AUSTIN, Texas -- In a breakthrough for nanotechnology, engineers at The University of Texas at Austin have developed the first method for selecting and switching the mechanical motion of nanomotors among multiple modes with simple visible light as the stimulus.
The capability of mechanical reconfiguration could lead to a new class of controllable nanoelectromechanical and nanorobotic devices for a variety of fields including drug delivery, optical sensing, communication, molecule release, detection, nanoparticle separation and microfluidic automation.
The finding, made by Donglei (Emma) Fan, associate professor at the Cockrell School of Engineering's Department of Mechanical Engineering, and Ph.D. candidate Zexi Liang, demonstrates how, depending on the intensity, light can instantly increase, stop and even reverse the rotation orientation of silicon nanomotors in an electric field. This effect and the underlying physical principles have been unveiled for the first time. It switches mechanical motion of rotary nanomotors among various modes instantaneously and effectively.
The researchers published their findings in the Sept. 14 issue of Science Advances.
Nanomotors, which are nanoscale devices capable of converting energy into movement at the cellular and molecular levels, have the potential to be used in everything from drug delivery to nanoparticle separation.
Using light from a laser or light projector at strengths varying from visible to infrared, the UT researchers' novel technique for reconfiguring the motion of nanomotors is efficient and simple in its function. Nanomotors with tunable speed have already been researched as drug delivery vessels, but using light to adjust the mechanical motions has far wider implications for nanomotors and nanotechnology research more generally.
"The ability to alter the behavior of nanodevices in this way - from passive to active - opens the door to the design of autonomous and intelligent machines at the nanoscale," Fan said.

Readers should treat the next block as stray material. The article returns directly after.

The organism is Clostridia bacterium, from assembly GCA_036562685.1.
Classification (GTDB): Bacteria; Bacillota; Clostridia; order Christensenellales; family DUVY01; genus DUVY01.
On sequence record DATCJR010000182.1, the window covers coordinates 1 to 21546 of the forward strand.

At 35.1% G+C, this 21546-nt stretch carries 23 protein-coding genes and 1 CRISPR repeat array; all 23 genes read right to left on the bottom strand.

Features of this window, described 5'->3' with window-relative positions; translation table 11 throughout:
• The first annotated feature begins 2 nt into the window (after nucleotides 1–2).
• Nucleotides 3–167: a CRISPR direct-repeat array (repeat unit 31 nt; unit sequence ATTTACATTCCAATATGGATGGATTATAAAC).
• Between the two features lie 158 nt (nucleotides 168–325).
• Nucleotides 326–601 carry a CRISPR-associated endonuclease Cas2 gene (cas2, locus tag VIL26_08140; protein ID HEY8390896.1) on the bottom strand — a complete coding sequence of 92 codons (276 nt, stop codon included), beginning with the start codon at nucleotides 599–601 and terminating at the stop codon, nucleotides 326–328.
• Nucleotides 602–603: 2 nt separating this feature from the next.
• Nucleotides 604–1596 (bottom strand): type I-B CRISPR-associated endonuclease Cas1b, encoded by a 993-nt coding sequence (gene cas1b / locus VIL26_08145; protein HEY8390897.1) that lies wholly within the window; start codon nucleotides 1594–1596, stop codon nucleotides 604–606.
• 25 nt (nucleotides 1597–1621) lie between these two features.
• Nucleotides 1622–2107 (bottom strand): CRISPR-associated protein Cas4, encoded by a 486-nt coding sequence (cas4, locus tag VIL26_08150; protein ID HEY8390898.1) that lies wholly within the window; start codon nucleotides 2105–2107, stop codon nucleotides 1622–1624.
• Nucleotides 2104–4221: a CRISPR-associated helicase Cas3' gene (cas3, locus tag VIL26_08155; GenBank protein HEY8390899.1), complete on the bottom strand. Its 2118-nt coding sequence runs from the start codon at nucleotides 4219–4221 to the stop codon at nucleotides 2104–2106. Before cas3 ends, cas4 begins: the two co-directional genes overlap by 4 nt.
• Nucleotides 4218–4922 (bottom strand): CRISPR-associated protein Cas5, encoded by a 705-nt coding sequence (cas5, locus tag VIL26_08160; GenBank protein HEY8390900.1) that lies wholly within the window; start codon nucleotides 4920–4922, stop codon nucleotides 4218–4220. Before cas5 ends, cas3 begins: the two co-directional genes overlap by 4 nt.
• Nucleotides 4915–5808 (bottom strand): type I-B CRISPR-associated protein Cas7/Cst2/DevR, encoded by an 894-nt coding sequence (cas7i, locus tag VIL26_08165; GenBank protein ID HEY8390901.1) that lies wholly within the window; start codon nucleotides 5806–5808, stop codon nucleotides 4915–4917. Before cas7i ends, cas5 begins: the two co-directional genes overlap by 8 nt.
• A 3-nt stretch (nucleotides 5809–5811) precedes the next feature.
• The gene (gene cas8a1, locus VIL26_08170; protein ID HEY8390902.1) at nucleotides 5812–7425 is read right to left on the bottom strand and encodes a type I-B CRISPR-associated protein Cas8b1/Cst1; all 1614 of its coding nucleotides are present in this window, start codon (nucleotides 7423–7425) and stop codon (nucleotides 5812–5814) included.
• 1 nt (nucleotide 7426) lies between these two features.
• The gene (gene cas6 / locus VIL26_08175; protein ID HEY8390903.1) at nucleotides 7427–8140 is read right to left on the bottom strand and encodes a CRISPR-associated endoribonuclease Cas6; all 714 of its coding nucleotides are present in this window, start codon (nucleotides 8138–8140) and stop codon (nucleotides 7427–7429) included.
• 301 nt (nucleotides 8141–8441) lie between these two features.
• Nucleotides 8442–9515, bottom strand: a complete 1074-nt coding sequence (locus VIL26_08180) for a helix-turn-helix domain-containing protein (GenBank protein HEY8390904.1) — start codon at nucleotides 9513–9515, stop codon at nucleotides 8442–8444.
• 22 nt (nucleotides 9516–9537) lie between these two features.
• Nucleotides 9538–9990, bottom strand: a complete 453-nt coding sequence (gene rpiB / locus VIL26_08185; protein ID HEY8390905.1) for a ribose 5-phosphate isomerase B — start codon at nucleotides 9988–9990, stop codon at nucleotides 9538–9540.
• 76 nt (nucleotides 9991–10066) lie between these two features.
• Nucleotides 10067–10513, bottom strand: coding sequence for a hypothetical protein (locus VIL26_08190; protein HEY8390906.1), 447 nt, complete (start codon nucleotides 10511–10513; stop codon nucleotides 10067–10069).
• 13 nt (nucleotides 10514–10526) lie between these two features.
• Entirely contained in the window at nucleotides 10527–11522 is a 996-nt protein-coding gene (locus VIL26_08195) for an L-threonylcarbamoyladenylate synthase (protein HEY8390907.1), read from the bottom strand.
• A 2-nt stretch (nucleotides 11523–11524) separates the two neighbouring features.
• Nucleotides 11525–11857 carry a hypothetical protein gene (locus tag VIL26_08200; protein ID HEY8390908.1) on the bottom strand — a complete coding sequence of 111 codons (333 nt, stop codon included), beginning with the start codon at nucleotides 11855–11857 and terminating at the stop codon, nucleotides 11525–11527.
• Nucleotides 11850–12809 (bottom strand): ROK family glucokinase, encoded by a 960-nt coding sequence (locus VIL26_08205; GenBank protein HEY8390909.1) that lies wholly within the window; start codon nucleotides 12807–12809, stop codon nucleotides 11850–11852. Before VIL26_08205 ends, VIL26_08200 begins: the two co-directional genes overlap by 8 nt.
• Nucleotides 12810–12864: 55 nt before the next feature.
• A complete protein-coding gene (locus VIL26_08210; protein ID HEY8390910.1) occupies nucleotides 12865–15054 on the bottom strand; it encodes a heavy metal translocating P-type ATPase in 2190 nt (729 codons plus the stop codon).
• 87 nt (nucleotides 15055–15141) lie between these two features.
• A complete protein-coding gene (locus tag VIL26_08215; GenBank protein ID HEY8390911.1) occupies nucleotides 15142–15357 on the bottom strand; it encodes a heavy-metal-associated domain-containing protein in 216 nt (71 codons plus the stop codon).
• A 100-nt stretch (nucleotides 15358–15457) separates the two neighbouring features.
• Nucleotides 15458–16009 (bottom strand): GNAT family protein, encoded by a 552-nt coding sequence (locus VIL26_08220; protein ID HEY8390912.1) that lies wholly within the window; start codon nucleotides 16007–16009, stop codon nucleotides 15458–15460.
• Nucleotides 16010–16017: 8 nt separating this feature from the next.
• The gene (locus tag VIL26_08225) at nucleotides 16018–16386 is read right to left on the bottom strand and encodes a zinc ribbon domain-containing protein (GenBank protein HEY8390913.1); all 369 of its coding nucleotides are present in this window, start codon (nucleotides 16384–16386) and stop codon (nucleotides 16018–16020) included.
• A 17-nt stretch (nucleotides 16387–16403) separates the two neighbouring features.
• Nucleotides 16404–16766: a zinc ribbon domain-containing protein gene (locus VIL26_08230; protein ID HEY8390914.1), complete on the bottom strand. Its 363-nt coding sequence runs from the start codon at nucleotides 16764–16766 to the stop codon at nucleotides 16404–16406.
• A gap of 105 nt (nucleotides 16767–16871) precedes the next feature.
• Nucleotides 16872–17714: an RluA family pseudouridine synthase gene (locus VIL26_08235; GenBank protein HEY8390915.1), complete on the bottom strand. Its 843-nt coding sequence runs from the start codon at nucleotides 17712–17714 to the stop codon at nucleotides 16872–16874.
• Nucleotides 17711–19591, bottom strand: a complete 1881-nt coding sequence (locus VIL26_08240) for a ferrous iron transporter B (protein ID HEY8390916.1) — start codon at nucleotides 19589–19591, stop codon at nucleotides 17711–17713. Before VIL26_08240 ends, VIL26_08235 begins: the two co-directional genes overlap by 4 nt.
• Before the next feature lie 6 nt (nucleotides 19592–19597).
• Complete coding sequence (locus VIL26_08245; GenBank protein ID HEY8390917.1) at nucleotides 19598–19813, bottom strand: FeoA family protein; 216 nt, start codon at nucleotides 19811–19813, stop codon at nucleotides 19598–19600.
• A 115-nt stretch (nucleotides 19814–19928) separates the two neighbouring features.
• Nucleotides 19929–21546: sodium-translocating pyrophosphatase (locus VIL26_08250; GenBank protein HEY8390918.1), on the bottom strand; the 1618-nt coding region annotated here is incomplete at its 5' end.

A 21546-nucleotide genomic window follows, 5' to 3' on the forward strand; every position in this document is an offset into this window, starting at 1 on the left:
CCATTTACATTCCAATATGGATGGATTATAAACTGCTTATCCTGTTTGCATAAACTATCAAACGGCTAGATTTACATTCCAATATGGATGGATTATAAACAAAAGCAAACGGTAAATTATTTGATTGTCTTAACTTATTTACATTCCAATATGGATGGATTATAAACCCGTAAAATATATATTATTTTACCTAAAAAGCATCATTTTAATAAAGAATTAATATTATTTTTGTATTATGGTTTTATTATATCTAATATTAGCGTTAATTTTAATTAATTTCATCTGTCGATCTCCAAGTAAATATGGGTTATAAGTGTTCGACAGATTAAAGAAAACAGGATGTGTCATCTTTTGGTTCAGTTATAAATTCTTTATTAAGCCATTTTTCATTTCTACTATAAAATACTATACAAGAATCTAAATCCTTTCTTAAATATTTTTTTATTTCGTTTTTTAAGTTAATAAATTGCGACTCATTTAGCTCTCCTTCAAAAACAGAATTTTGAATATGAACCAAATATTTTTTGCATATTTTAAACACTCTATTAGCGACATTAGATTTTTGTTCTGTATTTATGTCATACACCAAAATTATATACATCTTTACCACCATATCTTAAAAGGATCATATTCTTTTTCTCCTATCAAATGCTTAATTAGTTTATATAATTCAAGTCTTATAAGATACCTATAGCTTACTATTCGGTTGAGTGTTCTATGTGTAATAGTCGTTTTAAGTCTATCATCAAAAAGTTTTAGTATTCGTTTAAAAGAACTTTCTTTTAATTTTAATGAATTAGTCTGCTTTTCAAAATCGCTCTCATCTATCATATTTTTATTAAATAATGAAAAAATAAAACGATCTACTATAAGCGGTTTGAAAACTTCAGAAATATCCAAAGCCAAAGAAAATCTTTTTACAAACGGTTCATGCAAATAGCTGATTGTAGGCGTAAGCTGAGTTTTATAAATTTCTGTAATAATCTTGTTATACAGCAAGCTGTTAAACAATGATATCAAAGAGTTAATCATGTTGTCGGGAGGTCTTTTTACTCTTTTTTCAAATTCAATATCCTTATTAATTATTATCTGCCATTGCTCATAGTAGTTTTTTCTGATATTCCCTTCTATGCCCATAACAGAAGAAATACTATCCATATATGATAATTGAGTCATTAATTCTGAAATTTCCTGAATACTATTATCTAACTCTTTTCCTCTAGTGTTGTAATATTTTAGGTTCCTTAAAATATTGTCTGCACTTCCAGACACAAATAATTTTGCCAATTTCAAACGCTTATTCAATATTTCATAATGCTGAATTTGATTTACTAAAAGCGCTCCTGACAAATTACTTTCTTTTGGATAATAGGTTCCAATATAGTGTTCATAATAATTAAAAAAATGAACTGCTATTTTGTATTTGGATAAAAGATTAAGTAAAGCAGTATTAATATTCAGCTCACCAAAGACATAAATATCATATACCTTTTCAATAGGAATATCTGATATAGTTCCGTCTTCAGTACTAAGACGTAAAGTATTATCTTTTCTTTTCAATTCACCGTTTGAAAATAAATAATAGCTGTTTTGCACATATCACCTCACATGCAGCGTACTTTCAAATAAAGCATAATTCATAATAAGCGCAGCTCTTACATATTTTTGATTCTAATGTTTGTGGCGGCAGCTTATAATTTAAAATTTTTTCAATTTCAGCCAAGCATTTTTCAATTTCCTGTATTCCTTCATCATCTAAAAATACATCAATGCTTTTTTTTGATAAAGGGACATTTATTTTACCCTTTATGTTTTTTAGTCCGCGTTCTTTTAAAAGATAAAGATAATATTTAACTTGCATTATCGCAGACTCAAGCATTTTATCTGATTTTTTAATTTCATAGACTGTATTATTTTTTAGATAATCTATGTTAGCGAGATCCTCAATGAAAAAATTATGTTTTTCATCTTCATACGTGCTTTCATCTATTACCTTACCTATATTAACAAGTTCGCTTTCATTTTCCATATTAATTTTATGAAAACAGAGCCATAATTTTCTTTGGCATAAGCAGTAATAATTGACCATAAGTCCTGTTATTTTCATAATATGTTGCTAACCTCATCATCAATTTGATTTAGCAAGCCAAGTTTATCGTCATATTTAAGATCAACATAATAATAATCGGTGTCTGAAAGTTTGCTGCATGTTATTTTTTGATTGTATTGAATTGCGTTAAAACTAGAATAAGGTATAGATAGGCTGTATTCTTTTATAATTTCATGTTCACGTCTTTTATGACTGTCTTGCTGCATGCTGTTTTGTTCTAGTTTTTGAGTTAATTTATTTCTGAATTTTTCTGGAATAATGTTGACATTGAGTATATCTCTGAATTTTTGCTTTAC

Fan describes the working principle of reconfigurable electric nanomotors as a mechanical analogy of electric transistors, the basic building blocks of microchips in cellphones, computers, laptops and other electronic devices that switch on demand to external stimuli.
"We successfully tested our hypothesis based on the newly discovered effect through a practical application," Fan added.
"We were able to distinguish semiconductor and metal nanomaterials just by observing their different mechanical motions in response to light with a conventional optical microscope. This distinction was made in a noncontact and nondestructive manner compared to the prevailing destructive contact-based electric measurements."
The discovery of light acting as a switch for adjusting the mechanical behaviors of nanomotors was based on examinations of the interactions of light, an electric field and semiconductor nanoparticles at play in a water-based solution.
This is Fan and her team's latest breakthrough in this area. In 2014, they developed the smallest, fastest and longest-running rotary nanomotors ever designed.
The research was funded by Fan's National Science Foundation Faculty Early Career Development Award and the Welch Foundation.